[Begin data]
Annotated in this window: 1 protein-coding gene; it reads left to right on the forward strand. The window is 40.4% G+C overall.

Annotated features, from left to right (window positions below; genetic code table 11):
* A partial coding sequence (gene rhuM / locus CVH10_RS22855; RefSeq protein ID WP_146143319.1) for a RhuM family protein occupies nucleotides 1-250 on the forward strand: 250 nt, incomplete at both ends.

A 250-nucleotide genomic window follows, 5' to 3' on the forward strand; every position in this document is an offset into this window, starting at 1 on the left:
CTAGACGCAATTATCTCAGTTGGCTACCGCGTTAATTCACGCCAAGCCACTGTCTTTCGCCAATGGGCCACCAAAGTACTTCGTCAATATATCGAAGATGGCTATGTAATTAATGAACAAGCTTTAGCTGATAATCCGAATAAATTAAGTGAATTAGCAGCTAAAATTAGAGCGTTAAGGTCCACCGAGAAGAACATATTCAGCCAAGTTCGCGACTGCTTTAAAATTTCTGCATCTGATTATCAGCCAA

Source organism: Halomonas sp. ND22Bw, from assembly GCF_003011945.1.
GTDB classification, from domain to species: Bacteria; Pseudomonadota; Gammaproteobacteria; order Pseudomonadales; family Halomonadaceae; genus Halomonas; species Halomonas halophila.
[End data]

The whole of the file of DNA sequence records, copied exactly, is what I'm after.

Annotated in this window: 1 protein-coding gene; it reads left to right on the forward strand. The window is 40.4% G+C overall.

Annotated features, from left to right (window positions below; genetic code table 11):
* A partial coding sequence (gene rhuM / locus CVH10_RS22855; RefSeq protein ID WP_146143319.1) for a RhuM family protein occupies nucleotides 1-250 on the forward strand: 250 nt, incomplete at both ends.

A 250-nucleotide genomic window follows, 5' to 3' on the forward strand; every position in this document is an offset into this window, starting at 1 on the left:
CTAGACGCAATTATCTCAGTTGGCTACCGCGTTAATTCACGCCAAGCCACTGTCTTTCGCCAATGGGCCACCAAAGTACTTCGTCAATATATCGAAGATGGCTATGTAATTAATGAACAAGCTTTAGCTGATAATCCGAATAAATTAAGTGAATTAGCAGCTAAAATTAGAGCGTTAAGGTCCACCGAGAAGAACATATTCAGCCAAGTTCGCGACTGCTTTAAAATTTCTGCATCTGATTATCAGCCAA

Source organism: Halomonas sp. ND22Bw, from assembly GCF_003011945.1.
GTDB classification, from domain to species: Bacteria; Pseudomonadota; Gammaproteobacteria; order Pseudomonadales; family Halomonadaceae; genus Halomonas; species Halomonas halophila.